Overexpression of human keratin 16 produces a distinct skin phenotype in transgenic mouse skin.

P. A. Coulombe, N. S. Bravo, R. D. Paladini, D. Nguyen, K. Takahashi

Research output: Contribution to journalArticle

Abstract

Human cytokeratin 16 (K16; 48 kDa) is constitutively expressed in postmitotic keratinocytes in a variety of stratified epithelial tissues, but it is best known for the marked enhancement of its expression in stratified squamous epithelia showing hyperproliferation or abnormal differentiation. Of particular interest to us, K16 is strongly induced at the wound edge after injury to the epidermis, and its accumulation correlates spatially and temporally with the onset of reepithelialization. To examine the properties of K16 in its natural cellular context, we introduced a wild-type human K16 gene into the germ line of transgenic mice. Several transgenic lines were established and characterized. Under most conditions, the human K16 transgene is regulated tissue specifically in the skin of transgenic mice. Animals that feature low levels of transgene expression are indistinguishable from controls during the first 6-8 months of life. In contrast, transgenic animals expressing the transgene at higher levels develop skin lesions at 1 week after birth, coinciding with the emergence of fur. At a cellular level, alterations begin with the reorganization of keratin filaments and are first seen at the level of the hair follicle outer root sheath (ORS), where K16 expression is known to occur constitutively. The lesions then progressively spread to involve the proximal epidermis, with which the ORS is contiguous. Elevated transgene expression is associated with a marked thickening of these two epithelia, along with altered keratinocyte cytoarchitecture and aberrant keratinization but no keratinocyte lysis. The implications of this phenotype for epithelial differentiation, human genodermatoses, and wound healing in skin are discussed.

Original languageEnglish (US)
Pages (from-to)611-618
Number of pages8
JournalBiochemistry and cell biology = Biochimie et biologie cellulaire
Volume73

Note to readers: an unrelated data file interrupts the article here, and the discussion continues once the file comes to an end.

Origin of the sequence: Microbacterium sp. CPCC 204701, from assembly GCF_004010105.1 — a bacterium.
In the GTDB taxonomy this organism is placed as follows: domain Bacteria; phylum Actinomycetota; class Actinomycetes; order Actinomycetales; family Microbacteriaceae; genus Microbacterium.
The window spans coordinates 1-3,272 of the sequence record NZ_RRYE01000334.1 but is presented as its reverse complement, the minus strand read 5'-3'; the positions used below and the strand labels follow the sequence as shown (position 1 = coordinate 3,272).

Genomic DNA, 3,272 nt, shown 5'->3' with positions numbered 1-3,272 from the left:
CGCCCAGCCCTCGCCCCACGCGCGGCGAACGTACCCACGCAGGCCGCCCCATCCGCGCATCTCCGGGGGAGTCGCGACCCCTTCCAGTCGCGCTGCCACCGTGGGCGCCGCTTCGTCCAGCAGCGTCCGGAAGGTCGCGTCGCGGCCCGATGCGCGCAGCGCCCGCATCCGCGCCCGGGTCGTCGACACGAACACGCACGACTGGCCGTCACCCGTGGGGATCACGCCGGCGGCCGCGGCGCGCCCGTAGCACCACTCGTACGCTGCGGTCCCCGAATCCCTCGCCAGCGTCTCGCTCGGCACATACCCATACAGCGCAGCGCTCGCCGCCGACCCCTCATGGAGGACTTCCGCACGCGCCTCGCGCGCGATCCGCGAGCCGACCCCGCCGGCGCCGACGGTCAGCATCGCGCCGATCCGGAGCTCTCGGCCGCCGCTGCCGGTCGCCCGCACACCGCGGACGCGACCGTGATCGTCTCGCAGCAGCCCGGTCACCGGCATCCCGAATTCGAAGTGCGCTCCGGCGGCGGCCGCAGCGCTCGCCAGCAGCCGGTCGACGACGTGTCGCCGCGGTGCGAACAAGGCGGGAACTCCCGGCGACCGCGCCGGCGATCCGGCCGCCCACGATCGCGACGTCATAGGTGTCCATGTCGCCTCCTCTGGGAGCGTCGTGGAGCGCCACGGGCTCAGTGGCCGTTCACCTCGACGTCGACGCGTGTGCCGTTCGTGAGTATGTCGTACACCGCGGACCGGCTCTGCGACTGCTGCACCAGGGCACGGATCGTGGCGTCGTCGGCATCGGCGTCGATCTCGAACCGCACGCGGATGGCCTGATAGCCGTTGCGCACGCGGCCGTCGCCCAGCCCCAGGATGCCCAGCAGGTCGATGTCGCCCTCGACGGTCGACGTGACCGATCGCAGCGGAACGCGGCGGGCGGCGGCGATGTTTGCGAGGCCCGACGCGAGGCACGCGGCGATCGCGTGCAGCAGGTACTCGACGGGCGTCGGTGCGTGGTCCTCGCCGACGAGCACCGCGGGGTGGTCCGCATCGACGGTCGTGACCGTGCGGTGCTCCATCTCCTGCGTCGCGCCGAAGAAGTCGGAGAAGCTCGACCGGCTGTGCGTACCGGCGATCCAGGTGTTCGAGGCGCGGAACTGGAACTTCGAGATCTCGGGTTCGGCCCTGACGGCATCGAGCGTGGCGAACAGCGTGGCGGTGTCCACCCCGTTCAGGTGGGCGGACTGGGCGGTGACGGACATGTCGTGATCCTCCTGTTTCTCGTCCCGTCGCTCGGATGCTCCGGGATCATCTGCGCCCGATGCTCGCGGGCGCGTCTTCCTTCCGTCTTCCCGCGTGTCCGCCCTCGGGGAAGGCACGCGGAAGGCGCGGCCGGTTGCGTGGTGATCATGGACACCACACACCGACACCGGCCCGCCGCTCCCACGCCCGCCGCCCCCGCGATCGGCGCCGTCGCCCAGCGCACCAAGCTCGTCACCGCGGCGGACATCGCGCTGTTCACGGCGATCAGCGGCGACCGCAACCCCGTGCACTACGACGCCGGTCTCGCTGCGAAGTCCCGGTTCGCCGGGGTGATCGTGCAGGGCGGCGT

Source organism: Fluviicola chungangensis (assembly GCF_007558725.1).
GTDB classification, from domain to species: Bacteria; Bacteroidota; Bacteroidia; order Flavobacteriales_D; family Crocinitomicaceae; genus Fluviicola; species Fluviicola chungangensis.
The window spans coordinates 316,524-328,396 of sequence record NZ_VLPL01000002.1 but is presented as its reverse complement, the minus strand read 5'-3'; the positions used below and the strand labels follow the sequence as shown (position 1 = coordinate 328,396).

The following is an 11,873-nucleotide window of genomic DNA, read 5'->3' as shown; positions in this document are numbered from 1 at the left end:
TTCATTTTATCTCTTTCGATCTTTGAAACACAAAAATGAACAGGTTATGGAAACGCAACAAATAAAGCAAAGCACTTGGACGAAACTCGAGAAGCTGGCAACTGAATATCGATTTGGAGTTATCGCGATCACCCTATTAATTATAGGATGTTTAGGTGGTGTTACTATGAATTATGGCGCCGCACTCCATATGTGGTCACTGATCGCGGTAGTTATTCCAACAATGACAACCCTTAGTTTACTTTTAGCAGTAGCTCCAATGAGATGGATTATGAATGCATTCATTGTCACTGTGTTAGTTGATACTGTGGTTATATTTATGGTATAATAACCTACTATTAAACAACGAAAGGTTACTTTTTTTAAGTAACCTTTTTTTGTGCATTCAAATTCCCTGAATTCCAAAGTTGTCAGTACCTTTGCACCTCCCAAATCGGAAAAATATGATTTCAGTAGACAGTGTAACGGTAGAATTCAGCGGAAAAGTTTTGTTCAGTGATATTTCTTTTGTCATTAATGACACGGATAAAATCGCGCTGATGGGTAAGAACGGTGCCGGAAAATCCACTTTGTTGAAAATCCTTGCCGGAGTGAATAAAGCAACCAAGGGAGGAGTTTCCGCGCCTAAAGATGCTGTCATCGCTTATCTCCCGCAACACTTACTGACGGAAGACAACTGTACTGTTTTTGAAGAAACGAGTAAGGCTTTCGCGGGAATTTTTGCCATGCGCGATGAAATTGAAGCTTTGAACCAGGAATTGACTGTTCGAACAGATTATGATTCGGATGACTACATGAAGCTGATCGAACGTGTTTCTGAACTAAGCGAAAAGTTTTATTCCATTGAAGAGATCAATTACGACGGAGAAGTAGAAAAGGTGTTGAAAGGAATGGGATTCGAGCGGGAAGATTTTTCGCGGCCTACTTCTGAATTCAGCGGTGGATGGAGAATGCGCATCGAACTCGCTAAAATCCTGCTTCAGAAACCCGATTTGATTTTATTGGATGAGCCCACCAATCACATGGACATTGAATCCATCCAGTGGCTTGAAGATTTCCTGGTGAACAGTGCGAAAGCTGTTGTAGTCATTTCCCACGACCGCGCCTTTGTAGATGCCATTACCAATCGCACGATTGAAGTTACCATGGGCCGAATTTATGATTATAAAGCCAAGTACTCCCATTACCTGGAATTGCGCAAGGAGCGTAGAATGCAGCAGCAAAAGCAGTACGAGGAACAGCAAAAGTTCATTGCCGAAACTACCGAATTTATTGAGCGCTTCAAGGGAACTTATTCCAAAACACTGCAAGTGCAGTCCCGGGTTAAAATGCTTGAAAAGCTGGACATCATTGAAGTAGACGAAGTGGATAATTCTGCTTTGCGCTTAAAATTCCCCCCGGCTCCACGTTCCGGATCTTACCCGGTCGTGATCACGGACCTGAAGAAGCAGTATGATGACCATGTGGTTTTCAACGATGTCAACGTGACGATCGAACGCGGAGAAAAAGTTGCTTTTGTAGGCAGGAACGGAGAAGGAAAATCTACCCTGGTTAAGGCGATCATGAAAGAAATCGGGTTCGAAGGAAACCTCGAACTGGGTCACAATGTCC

Issue number9-10
StatePublished - Sep 1995

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Transgenes
Transgenic Mice
Skin
Keratinocytes
Phenotype
Epithelium
Keratin-16
Animals
Epidermis
Tissue
Keratins
Genetically Modified Animals
Hair Follicle
Wounds and Injuries
Genes
Germ Cells
Wound Healing
Parturition
human KRT16 protein

ASJC Scopus subject areas

  • Biochemistry, Genetics and Molecular Biology(all)
  • Biochemistry
  • Cell Biology

Cite this

Coulombe, P. A., Bravo, N. S., Paladini, R. D., Nguyen, D., & Takahashi, K. (1995). Overexpression of human keratin 16 produces a distinct skin phenotype in transgenic mouse skin. Biochemistry and cell biology = Biochimie et biologie cellulaire, 73(9-10), 611-618.

Overexpression of human keratin 16 produces a distinct skin phenotype in transgenic mouse skin. / Coulombe, P. A.; Bravo, N. S.; Paladini, R. D.; Nguyen, D.; Takahashi, K.

In: Biochemistry and cell biology = Biochimie et biologie cellulaire, Vol. 73, No. 9-10, 09.1995, p. 611-618.

Research output: Contribution to journalArticle

Coulombe, PA, Bravo, NS, Paladini, RD, Nguyen, D & Takahashi, K 1995, 'Overexpression of human keratin 16 produces a distinct skin phenotype in transgenic mouse skin.', Biochemistry and cell biology = Biochimie et biologie cellulaire, vol. 73, no. 9-10, pp. 611-618.
Coulombe, P. A. ; Bravo, N. S. ; Paladini, R. D. ; Nguyen, D. ; Takahashi, K. / Overexpression of human keratin 16 produces a distinct skin phenotype in transgenic mouse skin. In: Biochemistry and cell biology = Biochimie et biologie cellulaire. 1995 ; Vol. 73, No. 9-10. pp. 611-618.
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